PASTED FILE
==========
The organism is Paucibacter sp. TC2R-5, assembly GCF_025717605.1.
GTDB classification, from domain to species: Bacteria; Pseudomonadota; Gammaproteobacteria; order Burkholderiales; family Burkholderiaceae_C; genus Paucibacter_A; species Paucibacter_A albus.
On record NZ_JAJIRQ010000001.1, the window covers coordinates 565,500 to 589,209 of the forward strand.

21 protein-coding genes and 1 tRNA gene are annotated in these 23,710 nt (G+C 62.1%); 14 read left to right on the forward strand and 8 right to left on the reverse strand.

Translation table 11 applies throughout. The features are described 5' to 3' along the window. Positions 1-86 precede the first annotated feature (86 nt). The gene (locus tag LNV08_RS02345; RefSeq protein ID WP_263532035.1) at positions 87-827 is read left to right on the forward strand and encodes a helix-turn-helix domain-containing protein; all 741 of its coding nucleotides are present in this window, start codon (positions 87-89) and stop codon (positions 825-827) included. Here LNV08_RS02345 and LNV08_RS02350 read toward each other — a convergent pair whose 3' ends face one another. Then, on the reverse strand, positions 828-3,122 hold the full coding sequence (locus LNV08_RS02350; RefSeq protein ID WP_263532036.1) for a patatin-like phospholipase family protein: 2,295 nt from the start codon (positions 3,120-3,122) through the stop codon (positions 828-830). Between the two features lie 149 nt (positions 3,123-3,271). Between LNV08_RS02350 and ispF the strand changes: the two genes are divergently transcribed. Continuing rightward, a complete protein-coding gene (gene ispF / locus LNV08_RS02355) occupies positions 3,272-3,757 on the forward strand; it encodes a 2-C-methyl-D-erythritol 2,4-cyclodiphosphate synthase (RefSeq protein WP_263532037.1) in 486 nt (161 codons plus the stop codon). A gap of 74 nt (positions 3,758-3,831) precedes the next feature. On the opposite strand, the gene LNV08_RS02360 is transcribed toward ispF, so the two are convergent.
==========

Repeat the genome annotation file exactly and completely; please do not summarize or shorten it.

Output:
The organism is Paucibacter sp. TC2R-5, assembly GCF_025717605.1.
GTDB classification, from domain to species: Bacteria; Pseudomonadota; Gammaproteobacteria; order Burkholderiales; family Burkholderiaceae_C; genus Paucibacter_A; species Paucibacter_A albus.
On record NZ_JAJIRQ010000001.1, the window covers coordinates 565,500 to 589,209 of the forward strand.

21 protein-coding genes and 1 tRNA gene are annotated in these 23,710 nt (G+C 62.1%); 14 read left to right on the forward strand and 8 right to left on the reverse strand.

Translation table 11 applies throughout. The features are described 5' to 3' along the window. Positions 1-86 precede the first annotated feature (86 nt). The gene (locus tag LNV08_RS02345; RefSeq protein ID WP_263532035.1) at positions 87-827 is read left to right on the forward strand and encodes a helix-turn-helix domain-containing protein; all 741 of its coding nucleotides are present in this window, start codon (positions 87-89) and stop codon (positions 825-827) included. Here LNV08_RS02345 and LNV08_RS02350 read toward each other — a convergent pair whose 3' ends face one another. Then, on the reverse strand, positions 828-3,122 hold the full coding sequence (locus LNV08_RS02350; RefSeq protein ID WP_263532036.1) for a patatin-like phospholipase family protein: 2,295 nt from the start codon (positions 3,120-3,122) through the stop codon (positions 828-830). Between the two features lie 149 nt (positions 3,123-3,271). Between LNV08_RS02350 and ispF the strand changes: the two genes are divergently transcribed. Continuing rightward, a complete protein-coding gene (gene ispF / locus LNV08_RS02355) occupies positions 3,272-3,757 on the forward strand; it encodes a 2-C-methyl-D-erythritol 2,4-cyclodiphosphate synthase (RefSeq protein WP_263532037.1) in 486 nt (161 codons plus the stop codon). A gap of 74 nt (positions 3,758-3,831) precedes the next feature. On the opposite strand, the gene LNV08_RS02360 is transcribed toward ispF, so the two are convergent.